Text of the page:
|Publication number||US5201377 A|
|Application number||US 07/790,219|
|Publication date||Apr 13, 1993|
|Filing date||Nov 8, 1991|
|Priority date||Feb 23, 1990|
|Also published as||WO1993009021A1|
|Publication number||07790219, 790219, US 5201377 A, US 5201377A, US-A-5201377, US5201377 A, US5201377A|
|Inventors||Harold R. Wilson|
|Original Assignee||Love Lift, L.P.|
|Export Citation||BiBTeX, EndNote, RefMan|
|Patent Citations (52), Referenced by (58), Classifications (32), Legal Events (7)|
|External Links: USPTO, USPTO Assignment, Espacenet|
This application is a continuation-in-part of application Ser. No. 07/484,570, filed Feb. 23, 1990, now U.S. Pat. No. 5,112,076 entitled "WHEELCHAIR WITH REMOVABLE SEAT", and copening Ser. No. 07/749 153, filed Aug. 23, 1991, and entitled "WHEELCHAIR SEAT CONVERTIBLE TO TOILET SEAT". The disclosures of the aforementioned applications are, in their entirety, incorporated herein by reference.
This invention relates to an improved patient support and transfer apparatus, and more specifically a wheelchair arrangement for use with an invalid or handicapped person, which apparatus provides significantly increased mobility and transferability of the person.
Numerous wheelchairs have been developed for both residential and commercial use, including motorized wheelchairs. Some of these have provided limited vertical adjustability, and others have attempted to permit transfer of an occupant either onto or off of the wheelchair, such as by providing a removable seat. These prior structures, however, have proven to be less than desirable since most have not provided both a durable and simple structure while permitting vertical adjustability, nor have they provided a structure which can be conveniently manipulated to permit transfer of the occupant, such as when the seat is being transferred.
Further, particularly in medical facilities, transfer of patients is still accomplished primarily by using lift devices wherein a wheeled frame is provided with a vertically extendible upright post having a support arm projecting cantilevered from the upper end thereof, which arm has a slinglike seat suspended therefrom for supporting a patient. Such mechanisms do not function as wheelchairs, however, but solely as lifting and transfer devices. Further, such devices are frightening to the patient since the patient is supported solely by the suspended seat arrangement and does not have the comfort and security of being seated within a chair structure.
Accordingly, it is an object of the present invention to provide an improved wheelchair arrangement which can also function as a patient support and transfer apparatus, which arrangement is believed to represent a significant improvement over many of the wheelchairs and lifting devices which have been heretofore utilized.
More specifically, Applicant has developed an improved wheelchair which includes a pair of sidewardly-spaced vertically-extendible posts which support a pair of rearwardly-projecting cantilevered support arms adjacent the upper ends thereof, which arms in turn mount a detachable seat structure therebetween. This improved wheelchair, which is the subject of my aforementioned U.S. application Ser. No. 07/484,570 filed Feb. 23, 1990 now U.S. Pat. No. 5,112,076, has provided greatly increased capabilities which respect to the ability of the chair occupant to conveniently adjust the height of the seat depending upon the occupant's demands, together with the ability to maneuver the wheelchair in association with a bed or a vehicle to facilitate transfer of the seated occupant from or onto the wheelchair.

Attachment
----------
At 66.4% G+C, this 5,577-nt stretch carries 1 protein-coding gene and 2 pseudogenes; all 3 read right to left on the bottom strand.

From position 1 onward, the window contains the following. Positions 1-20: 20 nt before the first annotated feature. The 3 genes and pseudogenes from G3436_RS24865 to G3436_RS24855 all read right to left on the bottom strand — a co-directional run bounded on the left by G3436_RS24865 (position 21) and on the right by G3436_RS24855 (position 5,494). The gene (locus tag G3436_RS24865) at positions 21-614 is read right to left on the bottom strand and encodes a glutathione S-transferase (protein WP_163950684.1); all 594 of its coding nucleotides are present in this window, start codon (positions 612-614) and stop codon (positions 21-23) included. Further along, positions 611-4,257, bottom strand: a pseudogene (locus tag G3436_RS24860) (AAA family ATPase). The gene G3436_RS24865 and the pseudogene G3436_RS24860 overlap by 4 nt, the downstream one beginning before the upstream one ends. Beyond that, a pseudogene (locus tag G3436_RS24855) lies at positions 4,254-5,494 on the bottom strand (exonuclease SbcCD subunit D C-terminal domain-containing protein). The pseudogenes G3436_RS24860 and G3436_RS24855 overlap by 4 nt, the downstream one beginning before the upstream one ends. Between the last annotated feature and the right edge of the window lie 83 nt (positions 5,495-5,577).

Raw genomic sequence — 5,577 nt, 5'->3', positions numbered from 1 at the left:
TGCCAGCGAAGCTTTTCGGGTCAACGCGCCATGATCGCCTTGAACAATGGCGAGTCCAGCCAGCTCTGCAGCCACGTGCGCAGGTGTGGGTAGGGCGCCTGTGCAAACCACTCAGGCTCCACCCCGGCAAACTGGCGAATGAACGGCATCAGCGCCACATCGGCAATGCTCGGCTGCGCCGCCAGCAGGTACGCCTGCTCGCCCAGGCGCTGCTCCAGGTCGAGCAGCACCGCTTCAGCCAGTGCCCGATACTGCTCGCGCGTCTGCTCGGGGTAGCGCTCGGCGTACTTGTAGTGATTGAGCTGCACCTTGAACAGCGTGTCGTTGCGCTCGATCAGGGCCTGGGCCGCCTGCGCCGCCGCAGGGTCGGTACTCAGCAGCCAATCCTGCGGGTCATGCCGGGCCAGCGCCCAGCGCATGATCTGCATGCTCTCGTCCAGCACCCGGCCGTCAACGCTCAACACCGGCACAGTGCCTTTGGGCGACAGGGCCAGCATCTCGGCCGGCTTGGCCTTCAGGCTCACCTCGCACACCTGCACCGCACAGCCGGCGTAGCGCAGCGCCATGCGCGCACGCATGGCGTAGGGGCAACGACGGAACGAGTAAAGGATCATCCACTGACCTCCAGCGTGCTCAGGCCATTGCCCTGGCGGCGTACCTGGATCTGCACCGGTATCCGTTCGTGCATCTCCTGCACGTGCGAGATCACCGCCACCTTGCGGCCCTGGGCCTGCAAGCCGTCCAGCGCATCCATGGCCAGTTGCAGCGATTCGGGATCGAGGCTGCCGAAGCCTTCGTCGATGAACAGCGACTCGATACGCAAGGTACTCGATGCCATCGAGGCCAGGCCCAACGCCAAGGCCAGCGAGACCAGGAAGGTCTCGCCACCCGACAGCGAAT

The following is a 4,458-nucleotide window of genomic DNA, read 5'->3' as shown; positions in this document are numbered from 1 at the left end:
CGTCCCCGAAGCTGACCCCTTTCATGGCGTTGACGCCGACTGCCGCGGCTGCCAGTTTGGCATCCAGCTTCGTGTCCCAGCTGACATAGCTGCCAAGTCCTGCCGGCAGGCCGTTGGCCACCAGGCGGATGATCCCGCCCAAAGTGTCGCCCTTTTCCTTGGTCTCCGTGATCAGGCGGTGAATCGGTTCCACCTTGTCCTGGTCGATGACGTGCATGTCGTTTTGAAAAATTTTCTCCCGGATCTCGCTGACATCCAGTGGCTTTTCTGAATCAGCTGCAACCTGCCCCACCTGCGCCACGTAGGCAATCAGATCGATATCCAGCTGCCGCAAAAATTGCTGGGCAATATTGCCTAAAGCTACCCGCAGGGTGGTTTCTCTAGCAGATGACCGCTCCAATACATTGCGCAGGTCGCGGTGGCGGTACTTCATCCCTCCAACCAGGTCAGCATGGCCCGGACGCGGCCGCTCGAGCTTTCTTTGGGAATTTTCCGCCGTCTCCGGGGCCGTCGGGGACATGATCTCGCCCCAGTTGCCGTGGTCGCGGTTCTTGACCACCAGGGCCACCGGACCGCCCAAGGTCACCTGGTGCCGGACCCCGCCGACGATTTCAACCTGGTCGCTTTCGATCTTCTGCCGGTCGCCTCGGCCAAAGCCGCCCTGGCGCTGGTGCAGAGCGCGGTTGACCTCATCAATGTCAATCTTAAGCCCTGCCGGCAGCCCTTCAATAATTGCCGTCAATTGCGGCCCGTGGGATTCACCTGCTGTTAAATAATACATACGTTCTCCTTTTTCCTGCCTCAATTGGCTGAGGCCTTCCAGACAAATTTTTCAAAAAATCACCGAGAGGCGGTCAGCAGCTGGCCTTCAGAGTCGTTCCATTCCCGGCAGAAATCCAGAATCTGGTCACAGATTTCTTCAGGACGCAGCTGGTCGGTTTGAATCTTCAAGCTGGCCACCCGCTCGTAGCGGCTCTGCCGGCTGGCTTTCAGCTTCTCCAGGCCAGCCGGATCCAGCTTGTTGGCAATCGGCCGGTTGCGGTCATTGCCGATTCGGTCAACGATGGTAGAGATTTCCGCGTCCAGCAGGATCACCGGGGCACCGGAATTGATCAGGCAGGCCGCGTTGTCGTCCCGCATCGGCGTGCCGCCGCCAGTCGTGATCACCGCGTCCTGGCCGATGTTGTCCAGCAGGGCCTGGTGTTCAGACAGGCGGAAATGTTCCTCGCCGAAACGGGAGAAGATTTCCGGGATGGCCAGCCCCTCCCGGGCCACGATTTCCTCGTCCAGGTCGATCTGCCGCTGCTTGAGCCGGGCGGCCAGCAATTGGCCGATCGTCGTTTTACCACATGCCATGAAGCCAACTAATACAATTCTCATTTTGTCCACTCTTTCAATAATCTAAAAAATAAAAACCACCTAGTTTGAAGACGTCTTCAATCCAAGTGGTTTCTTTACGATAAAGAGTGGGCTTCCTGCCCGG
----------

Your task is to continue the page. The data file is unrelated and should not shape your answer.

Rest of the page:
The present invention relates to further improvements in the wheelchair of the aforementioned application, which improvements provide even greater performance capabilities, particularly with respect to providing greater ability to transfer the seated occupant from the wheelchair onto a bed, a vehicle seat or the like, and vice versa, along with greater flexibility and capability of utilizing the wheelchair in conjunction with a standard toilet so as to not require transfer of the patient from the wheelchair when use of the toilet is desired.
The improved wheelchair arrangement of this invention can be utilized so as to function in a manner which corresponds to a conventional wheelchair, whereby an occupant can comfortably sit in and comfortably utilize the wheelchair, but which also provides greatly improved flexibility with respect to transporting and transferring of the occupant. This improved wheelchair is particularly desirable for use in medical facilities to improve the transportability and transferability of patients in a safe and secure manner while requiring minimal assistance from medical facility personnel, such as by permitting transfer of a patient while being assisted by only a single assistant. The wheelchair is also highly desirable for use in a residence or the like, particularly when provided with a driving motor so as to be self-propelled, to enable the occupant to control his/her own movements throughout the building, while at the same time enabling the occupant to have greatly improved flexibility with respect to functions which can be carried out, and also permitting the occupant to be readily transferred to or from the chair when assisted by another individual.